Rewind to Issue #105 of Singletrack Magazine for our racebike grouptest with the Niner AIR 9 Carbon.
Niner Bikes has been around since 2005 and was one of the pioneers of the 29er movement. In the cross-country racing world bigger is still better and Niner has stuck solidly to their founding principles – their entire range is only offered in 29in size.
For this test Niner offered us an AIR 9 Carbon. This bike is a pure hardtail and sits second from top in its range of cross-country race bikes. Ours came from the UK distributor, Jungle, and was built with a slightly different spec to the standard model, being fitted with Fox Float 32 Evolution CTD forks (instead of the more standard RockShox Reba RL Solo Air forks) and with Niner-branded Schwalbe tyres (rather than the standard Maxxis Ikons). Ours was delivered with the tyres set up to run tubeless, but unfortunately the tyre sealant proved to be problematic so we spent most of the test ride period using tubes instead.
When you first look at the AIR 9, it strikes you as a very distinguished looking bike. The classy black and white colour scheme looks smart without being boring and everything appears well thought through and co-ordinated. The bike has been well put together; the cable runs are super smooth and there’s heli-tape at key points to prevent the cables from rubbing the paintwork. Cables are primarily run internally, but the rear brake hose is external and runs along the outside of the downtube using moulded mount points and small zip ties.
What strikes you next, particularly when viewed next to the Trek Procaliber, is that it’s much less racy looking. With the measuring tape to hand, it turns out that the Niner is 20mm shorter in reach and 20mm taller in stack than the equivalent size Trek. The stack difference is partly down to the Niner being fitted with 120mm travel forks, but also a shorter, higher stem and a wodge of stem spacers adds to this.
Adding to the trail bike look/feel of the Niner are bigger tyres – 2.4in Schwalbe Rapid Rob and Racing Ralphs (the front one being Niner co-branded), and bigger disc rotors – 180mm at the front and 160mm at the rear. The extra oomph in the componentry is confirmed when you do the mandatory bike heft test – 11kgs/24 lbs without pedals.
The Niner came fitted with Fox Float 32 Evolution forks, which have a three-way CTD adjuster on top of the right-hand fork leg. This worked really well, switching easily between locked out and super-plush and the lack of a remote lockout didn’t prove to be an issue.
The Niner is kitted out with the latest XT M8000 groupset, in the 2×11 guise. The bike comes with a double 26/36 chainset and 11-speed 11-42 cassette – this gives a massive range of gears. Brakes are XT, and with the larger rotors offered plenty of easy-to-modulate power. The wheel combo of Stan’s hubs/rims and Schwalbe tyres worked well and offered good levels of grip/cushioning/damage protection, but it was a shame not to be able to use the tubeless set-up and run them at lower pressures.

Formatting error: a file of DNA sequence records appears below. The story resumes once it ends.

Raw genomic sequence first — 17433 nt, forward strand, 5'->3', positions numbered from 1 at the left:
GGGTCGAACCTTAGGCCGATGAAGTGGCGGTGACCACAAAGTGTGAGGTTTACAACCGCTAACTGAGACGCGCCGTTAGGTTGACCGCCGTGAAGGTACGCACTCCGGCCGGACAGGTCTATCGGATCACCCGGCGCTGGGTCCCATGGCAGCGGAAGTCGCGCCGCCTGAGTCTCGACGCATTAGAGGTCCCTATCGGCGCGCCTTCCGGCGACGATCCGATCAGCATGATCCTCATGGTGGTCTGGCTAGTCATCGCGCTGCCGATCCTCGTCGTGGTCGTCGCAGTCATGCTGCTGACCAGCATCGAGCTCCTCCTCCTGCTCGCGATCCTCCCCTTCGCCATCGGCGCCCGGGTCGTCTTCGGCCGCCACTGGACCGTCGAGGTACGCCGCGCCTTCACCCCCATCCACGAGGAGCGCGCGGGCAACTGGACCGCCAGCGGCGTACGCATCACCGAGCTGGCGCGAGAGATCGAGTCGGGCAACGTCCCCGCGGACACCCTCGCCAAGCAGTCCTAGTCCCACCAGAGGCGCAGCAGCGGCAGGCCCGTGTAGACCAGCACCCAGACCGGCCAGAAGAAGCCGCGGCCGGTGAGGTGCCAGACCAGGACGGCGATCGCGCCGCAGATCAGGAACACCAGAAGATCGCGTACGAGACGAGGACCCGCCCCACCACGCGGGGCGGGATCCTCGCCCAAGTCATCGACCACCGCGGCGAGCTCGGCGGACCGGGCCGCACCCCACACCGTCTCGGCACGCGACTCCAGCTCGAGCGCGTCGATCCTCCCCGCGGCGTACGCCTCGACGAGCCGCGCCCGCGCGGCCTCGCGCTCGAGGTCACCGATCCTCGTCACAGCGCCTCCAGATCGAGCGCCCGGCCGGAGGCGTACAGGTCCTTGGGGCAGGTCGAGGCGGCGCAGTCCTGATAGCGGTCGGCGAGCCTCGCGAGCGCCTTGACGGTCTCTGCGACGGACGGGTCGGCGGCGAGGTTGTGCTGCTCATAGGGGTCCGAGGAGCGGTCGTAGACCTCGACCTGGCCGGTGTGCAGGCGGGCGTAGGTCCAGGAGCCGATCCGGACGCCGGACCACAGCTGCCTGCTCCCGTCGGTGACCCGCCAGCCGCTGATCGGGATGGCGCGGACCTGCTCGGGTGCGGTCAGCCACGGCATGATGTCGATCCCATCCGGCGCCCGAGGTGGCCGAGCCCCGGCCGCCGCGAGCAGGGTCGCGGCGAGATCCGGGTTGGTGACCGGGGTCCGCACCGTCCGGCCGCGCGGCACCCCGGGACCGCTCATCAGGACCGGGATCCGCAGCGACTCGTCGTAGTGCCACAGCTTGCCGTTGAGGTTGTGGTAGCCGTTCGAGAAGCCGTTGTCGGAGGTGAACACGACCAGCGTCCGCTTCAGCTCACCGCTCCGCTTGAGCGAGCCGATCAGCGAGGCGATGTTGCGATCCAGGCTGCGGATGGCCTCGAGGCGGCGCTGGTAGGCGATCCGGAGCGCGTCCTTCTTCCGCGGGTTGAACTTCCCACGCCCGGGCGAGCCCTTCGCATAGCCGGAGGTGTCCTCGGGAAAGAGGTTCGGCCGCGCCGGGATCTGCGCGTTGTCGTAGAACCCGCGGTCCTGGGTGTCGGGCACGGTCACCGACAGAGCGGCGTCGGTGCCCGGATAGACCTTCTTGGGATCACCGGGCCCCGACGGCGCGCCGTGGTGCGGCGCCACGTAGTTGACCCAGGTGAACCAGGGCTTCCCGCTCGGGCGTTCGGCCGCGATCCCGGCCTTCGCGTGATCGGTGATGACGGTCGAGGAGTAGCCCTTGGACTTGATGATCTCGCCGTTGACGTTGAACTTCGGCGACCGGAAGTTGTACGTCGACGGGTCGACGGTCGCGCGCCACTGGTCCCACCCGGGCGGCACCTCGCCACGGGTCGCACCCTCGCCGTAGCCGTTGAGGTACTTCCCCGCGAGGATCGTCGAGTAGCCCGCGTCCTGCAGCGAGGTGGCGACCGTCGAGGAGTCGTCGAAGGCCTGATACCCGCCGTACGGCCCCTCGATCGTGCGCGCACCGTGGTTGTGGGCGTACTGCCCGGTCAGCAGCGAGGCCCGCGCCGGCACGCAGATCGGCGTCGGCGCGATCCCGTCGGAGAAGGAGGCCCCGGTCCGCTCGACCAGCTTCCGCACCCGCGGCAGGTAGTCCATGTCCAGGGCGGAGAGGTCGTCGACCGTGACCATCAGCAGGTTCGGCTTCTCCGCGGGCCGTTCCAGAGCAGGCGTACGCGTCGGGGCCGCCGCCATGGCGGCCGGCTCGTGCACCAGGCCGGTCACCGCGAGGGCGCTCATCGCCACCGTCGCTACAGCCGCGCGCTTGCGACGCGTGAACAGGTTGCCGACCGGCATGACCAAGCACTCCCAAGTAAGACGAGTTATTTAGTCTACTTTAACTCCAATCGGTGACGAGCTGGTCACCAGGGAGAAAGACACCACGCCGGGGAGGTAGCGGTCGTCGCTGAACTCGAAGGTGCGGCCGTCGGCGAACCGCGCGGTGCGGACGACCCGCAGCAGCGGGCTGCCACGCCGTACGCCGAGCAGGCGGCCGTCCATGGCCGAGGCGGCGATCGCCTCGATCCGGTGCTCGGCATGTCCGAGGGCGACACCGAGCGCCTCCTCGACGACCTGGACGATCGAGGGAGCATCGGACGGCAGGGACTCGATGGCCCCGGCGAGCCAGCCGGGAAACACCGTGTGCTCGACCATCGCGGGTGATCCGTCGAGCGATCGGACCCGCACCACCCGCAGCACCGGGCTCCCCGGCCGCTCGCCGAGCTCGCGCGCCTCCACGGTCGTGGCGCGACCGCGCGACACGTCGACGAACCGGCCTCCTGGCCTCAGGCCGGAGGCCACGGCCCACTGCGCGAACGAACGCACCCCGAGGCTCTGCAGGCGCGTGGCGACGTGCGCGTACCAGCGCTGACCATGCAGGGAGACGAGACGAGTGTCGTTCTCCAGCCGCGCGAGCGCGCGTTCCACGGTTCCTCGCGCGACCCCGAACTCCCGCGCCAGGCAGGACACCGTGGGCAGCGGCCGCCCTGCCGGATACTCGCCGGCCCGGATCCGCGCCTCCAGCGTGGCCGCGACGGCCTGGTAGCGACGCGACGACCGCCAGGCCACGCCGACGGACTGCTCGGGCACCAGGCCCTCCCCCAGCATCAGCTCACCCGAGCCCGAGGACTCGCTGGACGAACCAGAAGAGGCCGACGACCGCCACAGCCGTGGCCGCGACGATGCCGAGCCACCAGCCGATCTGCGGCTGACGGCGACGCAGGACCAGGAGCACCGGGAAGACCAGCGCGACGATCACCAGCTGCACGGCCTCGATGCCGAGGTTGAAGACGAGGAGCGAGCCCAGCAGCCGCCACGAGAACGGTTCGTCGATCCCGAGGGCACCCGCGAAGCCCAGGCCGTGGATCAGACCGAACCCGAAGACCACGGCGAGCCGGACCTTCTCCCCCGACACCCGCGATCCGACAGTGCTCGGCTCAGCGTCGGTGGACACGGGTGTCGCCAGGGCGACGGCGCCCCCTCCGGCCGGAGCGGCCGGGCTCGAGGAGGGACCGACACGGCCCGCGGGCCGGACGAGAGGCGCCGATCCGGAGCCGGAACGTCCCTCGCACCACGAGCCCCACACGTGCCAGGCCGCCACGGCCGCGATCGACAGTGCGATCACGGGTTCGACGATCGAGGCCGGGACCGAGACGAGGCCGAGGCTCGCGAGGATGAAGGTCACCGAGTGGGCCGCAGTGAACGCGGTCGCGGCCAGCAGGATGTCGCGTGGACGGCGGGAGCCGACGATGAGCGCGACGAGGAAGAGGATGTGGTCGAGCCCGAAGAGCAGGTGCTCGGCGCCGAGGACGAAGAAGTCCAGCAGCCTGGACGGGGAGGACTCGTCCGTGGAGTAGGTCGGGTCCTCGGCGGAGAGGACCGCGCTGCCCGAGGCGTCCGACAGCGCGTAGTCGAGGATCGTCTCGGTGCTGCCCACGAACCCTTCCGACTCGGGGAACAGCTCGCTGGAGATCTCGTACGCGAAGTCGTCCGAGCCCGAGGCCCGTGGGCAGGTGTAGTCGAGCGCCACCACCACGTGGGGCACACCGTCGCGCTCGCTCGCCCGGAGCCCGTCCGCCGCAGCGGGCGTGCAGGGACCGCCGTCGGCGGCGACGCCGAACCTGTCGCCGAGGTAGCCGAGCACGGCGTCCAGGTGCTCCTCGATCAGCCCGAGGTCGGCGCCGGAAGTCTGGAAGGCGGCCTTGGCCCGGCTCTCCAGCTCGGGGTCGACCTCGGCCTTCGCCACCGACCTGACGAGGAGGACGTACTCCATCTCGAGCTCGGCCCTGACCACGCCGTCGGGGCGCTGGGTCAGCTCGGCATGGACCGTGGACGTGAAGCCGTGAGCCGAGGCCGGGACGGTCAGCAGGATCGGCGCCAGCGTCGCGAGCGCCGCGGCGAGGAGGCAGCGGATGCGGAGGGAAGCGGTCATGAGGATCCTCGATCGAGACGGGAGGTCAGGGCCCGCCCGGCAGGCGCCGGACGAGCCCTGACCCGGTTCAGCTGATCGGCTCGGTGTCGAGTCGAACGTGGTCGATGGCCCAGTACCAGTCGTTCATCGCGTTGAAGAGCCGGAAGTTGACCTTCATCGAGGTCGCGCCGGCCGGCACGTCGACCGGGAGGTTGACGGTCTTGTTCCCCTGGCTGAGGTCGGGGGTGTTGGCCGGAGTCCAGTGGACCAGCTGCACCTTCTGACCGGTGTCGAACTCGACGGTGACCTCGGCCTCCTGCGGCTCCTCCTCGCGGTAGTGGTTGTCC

When you hop on the bike and take off down the trail, the front end is noticeably taller. This proved to be a boon on nadgery downhills and more technical trails, but was a real hindrance on steep, technical climbing – the front end was too light and ‘wandery’. Some judicious fettling later and the stem was slammed – at which point climbing prowess dramatically improved. It was interesting that when the bars were lowered, more weight was thrown onto the hands/arms of the rider and the aluminium bars proved noticeably stiffer (and so more tiring to use) than the carbon ones of the Trek and the BMC.
The Niner was great to ride on technical descents – the stiff frame meant it accelerated well, a slightly higher hand position meant it changed direction easily, and the confidence-inspiring tyres offered more grip than the other two bikes which helped convince you to push the speed. The downside came on lumpy/rooty/rocky undulating trails where the stiff frame and big diameter aluminium seatpost meant it was tiring to ride due to the lack of rear compliance.
It’s likely that this could be alleviated by running the tyres tubeless (and even fitting a shimmed smaller diameter carbon seatpost). The shorter, more upright position, bigger travel forks, beefier tyres and bigger brakes all helped to give the bike a solid, dependable feel, but the extra heft and the lack of compliance that the stiff frame offered meant the Niner was better suited to trail riding rather than uber-fast cross-country racing.
The Niner is stunning looking, well specced and well set up. The slightly beefier frame and componentry and the taller, shorter position mean it’s probably better suited to hammering around your local trails rather than full-on racing. Switch the tyres for some more minimally treaded tubeless ones and think about getting a more compliant seatpost and the combination of confident handling and good looks will win you admiring glances at the café, even if it doesn’t win you a cabinet full of trophies.
Niner AIR 9 Carbon Specifications:
- Frame // Niner carbon
- Fork // Fox Float 32 Evolution CTD
- Hubs // Stans 3.30
- Rims // Stans ZTR Arch EX
- Tyres // Schwalbe Rapid Rob/Racing Ralph, both 29×2.4
- Chainset // Shimano XT M8000 26/36
- Front mech // Shimano XT M800
- Rear mech // Shimano XT M8000 GS 11 speed shadow+
- Shifters // Shimano XT M800
- Cassette // Shimano XT M8000, 11-42 11 speed
- Brakes // Shimano XT with 180mm/160mm RT86 rotors
- Stem // Niner alloy
- Bars // Niner alloy
- Seatpost // Niner alloy
- Saddle // Niner custom
- Size tested // Med
- Sizes available // XS, S, M, L, XL
- Weight // 24lbs/11kg
|Product:||AIR 9 Carbon|
|From:||Jungle Products, jungleproducts.co.uk|
|Tested:||by Olly Townsend for 2 months|